Since opening Silhouette Sneakers & Art in the Greenwood District about two weeks ago, owner Venita Cooper said she has been embraced by Tulsa.

On Wednesday night, the community gave her another hug.

Cooper’s pitch for a sneaker boutique won her the $15,000 grand prize at the Tulsa StartUp Series Demo Day at the McKeon Center for Creativity at Tulsa Community College. Presented by the Lobeck Taylor Family Foundation and the Oklahoma State University Riata Center for Entrepreneurship, the competition featured five participants and their start-up ventures.

“It’s stuff like this that makes Tulsa special — their support for entrepreneurs,” said Cooper, 35. “Really, from the genesis of this idea in April to now, the fact that I’m already up, brick-and-mortar, have gotten so much community support and now this, it has meant the world to me.

“I am head over heels in love with Tulsa. I’m so grateful to be able to create something from the community that I care about.”

In addition to the prize money, she received a yearlong desk membership at 36 Degrees North, a workspace for entrepreneurs, additional resources to launch her business and a dedicated yearlong mentor.

After accepting her award, she took time to recognize her father, Vertis Cooper, an Army veteran who she said last week was diagnosed with prostate cancer.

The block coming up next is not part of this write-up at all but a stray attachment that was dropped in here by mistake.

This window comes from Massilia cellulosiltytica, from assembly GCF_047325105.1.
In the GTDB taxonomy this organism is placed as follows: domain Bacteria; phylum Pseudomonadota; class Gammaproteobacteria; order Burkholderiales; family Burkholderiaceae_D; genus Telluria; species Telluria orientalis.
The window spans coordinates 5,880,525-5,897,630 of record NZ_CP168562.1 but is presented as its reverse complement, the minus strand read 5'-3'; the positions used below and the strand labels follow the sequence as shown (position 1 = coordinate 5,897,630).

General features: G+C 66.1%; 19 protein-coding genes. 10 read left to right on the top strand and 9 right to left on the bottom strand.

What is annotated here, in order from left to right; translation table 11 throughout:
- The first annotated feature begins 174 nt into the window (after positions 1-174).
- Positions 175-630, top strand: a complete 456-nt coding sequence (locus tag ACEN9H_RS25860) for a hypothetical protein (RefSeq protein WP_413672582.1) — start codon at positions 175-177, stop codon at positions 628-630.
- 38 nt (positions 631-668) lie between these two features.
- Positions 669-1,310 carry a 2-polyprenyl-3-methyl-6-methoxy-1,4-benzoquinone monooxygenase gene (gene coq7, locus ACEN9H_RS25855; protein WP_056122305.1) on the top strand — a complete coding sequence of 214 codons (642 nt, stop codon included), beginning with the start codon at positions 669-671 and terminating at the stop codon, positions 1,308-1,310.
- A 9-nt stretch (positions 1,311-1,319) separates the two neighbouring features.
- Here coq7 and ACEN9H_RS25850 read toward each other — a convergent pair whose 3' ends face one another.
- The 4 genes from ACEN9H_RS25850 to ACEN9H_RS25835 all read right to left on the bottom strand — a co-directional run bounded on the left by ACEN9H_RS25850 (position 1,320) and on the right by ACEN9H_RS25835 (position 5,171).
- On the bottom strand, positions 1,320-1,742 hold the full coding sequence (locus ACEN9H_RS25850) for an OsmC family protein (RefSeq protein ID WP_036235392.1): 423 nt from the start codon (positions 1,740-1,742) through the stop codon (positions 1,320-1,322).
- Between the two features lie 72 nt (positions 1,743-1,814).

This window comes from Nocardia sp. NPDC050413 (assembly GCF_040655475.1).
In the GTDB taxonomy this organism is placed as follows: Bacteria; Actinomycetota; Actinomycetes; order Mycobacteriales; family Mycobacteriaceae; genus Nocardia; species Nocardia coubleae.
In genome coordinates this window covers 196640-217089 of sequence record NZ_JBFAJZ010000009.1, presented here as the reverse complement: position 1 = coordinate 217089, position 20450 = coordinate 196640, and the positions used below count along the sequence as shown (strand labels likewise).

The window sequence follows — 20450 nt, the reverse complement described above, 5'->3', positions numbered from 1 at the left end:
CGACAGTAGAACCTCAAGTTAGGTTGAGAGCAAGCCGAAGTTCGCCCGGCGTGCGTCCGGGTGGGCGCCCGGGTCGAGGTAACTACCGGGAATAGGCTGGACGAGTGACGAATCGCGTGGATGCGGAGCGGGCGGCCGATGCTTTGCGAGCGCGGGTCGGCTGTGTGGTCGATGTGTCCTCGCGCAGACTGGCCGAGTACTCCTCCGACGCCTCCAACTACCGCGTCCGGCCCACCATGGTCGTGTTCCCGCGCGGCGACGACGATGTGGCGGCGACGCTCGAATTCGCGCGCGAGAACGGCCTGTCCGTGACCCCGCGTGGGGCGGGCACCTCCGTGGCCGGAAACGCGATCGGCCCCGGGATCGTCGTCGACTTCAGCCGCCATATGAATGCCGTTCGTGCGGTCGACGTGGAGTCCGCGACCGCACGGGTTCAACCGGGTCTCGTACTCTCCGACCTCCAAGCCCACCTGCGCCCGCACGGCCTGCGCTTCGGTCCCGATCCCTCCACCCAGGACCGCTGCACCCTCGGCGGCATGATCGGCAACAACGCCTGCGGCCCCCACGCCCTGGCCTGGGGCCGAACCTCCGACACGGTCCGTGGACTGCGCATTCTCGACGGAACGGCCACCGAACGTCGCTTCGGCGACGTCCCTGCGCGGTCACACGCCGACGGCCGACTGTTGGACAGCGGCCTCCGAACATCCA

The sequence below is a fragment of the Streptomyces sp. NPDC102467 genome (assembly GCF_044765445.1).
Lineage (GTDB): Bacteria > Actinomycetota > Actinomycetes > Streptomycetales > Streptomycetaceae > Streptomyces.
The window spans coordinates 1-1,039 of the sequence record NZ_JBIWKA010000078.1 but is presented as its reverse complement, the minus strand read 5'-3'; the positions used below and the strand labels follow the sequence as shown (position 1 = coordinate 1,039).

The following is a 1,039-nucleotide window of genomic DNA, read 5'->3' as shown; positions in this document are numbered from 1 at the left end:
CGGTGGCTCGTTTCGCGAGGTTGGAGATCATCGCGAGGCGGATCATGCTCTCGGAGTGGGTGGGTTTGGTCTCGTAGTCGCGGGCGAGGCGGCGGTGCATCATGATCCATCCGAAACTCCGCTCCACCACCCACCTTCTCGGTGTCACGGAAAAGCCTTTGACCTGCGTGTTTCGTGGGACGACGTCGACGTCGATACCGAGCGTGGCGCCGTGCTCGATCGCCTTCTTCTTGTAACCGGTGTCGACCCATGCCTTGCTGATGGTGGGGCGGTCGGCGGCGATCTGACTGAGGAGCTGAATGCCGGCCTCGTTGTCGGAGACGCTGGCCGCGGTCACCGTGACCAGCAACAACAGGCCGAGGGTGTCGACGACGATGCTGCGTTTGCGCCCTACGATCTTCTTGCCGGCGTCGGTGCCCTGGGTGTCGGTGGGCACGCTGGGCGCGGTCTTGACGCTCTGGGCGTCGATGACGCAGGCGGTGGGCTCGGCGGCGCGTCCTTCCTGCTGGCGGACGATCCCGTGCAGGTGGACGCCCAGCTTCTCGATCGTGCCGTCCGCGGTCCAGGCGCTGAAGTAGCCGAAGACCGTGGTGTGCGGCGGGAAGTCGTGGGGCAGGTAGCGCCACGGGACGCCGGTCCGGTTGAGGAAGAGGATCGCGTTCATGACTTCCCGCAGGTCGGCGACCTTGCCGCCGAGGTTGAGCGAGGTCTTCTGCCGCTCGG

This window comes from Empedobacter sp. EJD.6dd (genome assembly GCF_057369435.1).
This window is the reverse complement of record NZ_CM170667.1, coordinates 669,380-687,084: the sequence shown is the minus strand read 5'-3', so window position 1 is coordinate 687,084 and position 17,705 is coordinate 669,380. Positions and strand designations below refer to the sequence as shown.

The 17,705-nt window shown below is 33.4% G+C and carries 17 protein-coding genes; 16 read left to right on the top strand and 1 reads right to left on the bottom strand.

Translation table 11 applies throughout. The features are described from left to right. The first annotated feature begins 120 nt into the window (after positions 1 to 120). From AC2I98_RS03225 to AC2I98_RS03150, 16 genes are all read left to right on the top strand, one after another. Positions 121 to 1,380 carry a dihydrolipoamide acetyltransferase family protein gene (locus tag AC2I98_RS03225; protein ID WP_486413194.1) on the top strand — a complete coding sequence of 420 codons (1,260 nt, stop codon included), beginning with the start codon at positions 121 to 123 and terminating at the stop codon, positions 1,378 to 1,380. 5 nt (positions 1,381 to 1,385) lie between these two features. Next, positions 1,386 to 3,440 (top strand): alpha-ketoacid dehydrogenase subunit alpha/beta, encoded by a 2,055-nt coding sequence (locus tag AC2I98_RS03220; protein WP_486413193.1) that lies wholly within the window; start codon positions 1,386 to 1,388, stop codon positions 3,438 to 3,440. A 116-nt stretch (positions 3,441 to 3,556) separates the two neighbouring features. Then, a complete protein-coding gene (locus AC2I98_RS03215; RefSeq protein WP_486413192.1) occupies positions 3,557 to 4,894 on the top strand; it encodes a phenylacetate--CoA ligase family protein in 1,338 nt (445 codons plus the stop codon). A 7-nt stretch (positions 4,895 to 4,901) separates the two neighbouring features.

“My father is my favorite person in the world,” said Cooper, a former educator who grew up in Lawton. “He is just the best human being that I know. It meant a lot for me to win this for him.”

Taking home second place and $4,000 on Wednesday was Strides, a mental health care exercise program developed by Rachel Brown.

Receiving third place and $2,500 was Kind Human, a platform by Jennifer Mayor that matches charitable giving with needs.

The “Crowd Favorite” and $1,500 went to Felizsta, a shop by Jason and Lizette Corcoran that celebrates Latin American food, design and culture.

In addition to showcasing limited edition sneakers and streetwear, Silhouette Sneakers & Art, at 10 N. Greenwood Ave., will be home to an art gallery that houses a selection of street-inspired work from local creators. Cooper said her goal is to curate about 200 pairs of sneakers by the end of the year.

During her presentation Wednesday, she wore a pair that set her back about $300, a collaboration between Nike and Cactus Plant Flea Market.

“I’ve loved sneakers since I was in middle school,” Cooper said. “To me, sneakers and fashion have been an important means for expression identity and finding community.”